Eating Meditations: A Practice of Equanimity, Gratitude and Blessing

salad bowl and toppings for mindful eating

Can mindfulness be useful for difficulties with food and eating habits?  Many think so. Here is an exercise I came across years ago that may help you slow down, name your experience, start to tune into your body and be thoughtful about how you nourish yourself.

For this approach, at first, try using a small portion of food, like a piece of fruit, or a small bite-size piece of bread or chocolate.  It is also lovely to savor a morning beverage in this way. Whole fruits, like oranges or apples, work well as your practice of mindfulness related to food advances.

Try this practice at a time when you are not feeling super hungry. Take your time with each step and use this exercise as an experiment.  Taking a simple breath between steps can help you stay focused and present. See if you can learn something new about yourself and eating.

  1. Become aware of looking at the food — you may mentally note “seeing, seeing,” as you look at it. Use a few moments to notice your experience of looking at the food. If other thoughts come or something disturbs you, pause, take a simple breath and release it slowly, letting any thoughts rise and fall. Return your attention to your breath or the experience of looking.
  2. After noticing your process of looking,  you can observe your state of mind — what is your state mind?  You may notice the desire to reach for the food, the craving perhaps for pleasant taste, or something else.  Note or name your state of mind.  For example,  “wanting.”
  3. Then, wait or look for an impulse to move toward the food you are looking at. For example, note the intention to reach out your hand and move it out mindfully.  Use your awareness to follow the sensations, thoughts and feelings that are arising and passing away in the stretching of that hand. You may mentally note “reaching.”
  4. Continue in this way. Noticing and then naming your state of mind or action to yourself.  You may note “touching” and “lifting” up a piece of food. You may note “smelling” and then “placing” the bit of food in your mouth, then “tasting” and “chewing”.  You may also be aware of more discreet sensations of biting, or of texture and temperature.
  5. As you note “smelling” , “tasting” and “chewing,” you may become aware of the food as pleasant, unpleasant, or neutral. Again if thoughts come return to the breath and the physical act of chewing or tasting.
  6. Take note of subtle mental reactions, associations or experiences towards the smell, texture or taste. These are more marginalized senses than vision and hearing. We tend to glide over them but they offer important ways to enrich our experience of food.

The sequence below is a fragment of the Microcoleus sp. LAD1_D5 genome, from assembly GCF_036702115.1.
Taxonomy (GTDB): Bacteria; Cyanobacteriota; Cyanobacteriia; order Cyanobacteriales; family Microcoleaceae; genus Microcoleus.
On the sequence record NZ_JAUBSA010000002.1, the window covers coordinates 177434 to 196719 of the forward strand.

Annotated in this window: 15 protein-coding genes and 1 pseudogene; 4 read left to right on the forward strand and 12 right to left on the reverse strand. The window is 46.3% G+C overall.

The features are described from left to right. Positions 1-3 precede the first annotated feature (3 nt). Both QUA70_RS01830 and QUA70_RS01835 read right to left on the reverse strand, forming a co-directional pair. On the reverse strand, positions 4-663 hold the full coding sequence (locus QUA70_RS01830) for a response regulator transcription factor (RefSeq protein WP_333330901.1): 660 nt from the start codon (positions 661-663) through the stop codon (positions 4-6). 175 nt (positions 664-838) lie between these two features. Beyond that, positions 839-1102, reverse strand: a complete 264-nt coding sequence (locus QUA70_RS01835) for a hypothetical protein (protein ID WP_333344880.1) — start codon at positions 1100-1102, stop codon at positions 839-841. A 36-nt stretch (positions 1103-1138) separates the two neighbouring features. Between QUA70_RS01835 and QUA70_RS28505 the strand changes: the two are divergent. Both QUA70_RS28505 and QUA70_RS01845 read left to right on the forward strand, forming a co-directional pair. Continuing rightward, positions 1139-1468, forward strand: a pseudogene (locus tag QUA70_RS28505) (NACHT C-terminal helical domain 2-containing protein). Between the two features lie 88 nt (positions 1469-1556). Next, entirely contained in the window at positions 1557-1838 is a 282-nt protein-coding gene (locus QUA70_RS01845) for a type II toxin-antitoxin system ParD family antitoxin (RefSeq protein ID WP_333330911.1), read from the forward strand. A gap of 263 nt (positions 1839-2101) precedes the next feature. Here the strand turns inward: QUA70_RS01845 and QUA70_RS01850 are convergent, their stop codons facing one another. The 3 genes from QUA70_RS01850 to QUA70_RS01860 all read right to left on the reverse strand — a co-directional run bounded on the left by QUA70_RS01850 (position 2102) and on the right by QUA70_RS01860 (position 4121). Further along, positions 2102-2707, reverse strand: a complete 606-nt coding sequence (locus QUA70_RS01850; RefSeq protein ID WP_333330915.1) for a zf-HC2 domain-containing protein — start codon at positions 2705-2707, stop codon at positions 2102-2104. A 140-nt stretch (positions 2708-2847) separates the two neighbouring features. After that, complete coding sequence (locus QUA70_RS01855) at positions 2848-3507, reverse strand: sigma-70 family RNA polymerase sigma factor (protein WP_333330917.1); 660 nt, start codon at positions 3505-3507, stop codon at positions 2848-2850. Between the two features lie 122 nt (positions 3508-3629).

7. You may note the desire or “wanting” for the more pleasant taste or aversion to unpleasant taste. Accept this and focus on the sensation you are having in your body versus your evaluation of it as good or bad.  For example, if you are taste something bitter, get curious and see if you can detect more subtlety in the bitterness. Where do you taste the bitterness in your mouth? Is there an after taste that is different than the initial impression you had? Is there a pungent or stringent quality? Try to deepen your experience of what you taste by using your awareness more.
  8. You may also broaden the lens of attention and consider your state of mind while eating: are you aware of  craving or greediness? Am I thinking, planning, re-living conversations, critiquing the food? What am I doing with my mind other than experiencing the food?  Can I shift my attention to focus more completely on the food?  Don’t force your awareness but try gently to expand or focus it on  the taste, smell, texture, temperature, consistency, etc…
  9. If you like, make some written notes of what you experienced and learned. Did you find something new in your experience? Did you learn something?  If so, reflect on that new learning or experience and express a simple gratitude for that awareness.

 

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About Cindy Trawinski, Psy.D., Dipl. PW

Cindy Trawinski is a licensed clinical psychologist, a Diplomate in Process-oriented Psychology (also known as Process Work) and a certified Imago Relationship Therapist. She is a founding partner of LifeWorks Psychotherapy Center and North Shore Psychotherapy Associates and has offices in Skokie, IL. Cindy is the former CEO of the Process Work Institute, in Portland, OR and a member of the International Association of Process-oriented Psychology (IAPOP), in Zurich, Switzerland. Cindy is a frequent speaker on topics including: Diversity and Multicultural Issues; Sex Positivity; Rank & Power; Therapist Bias; and Polyamory.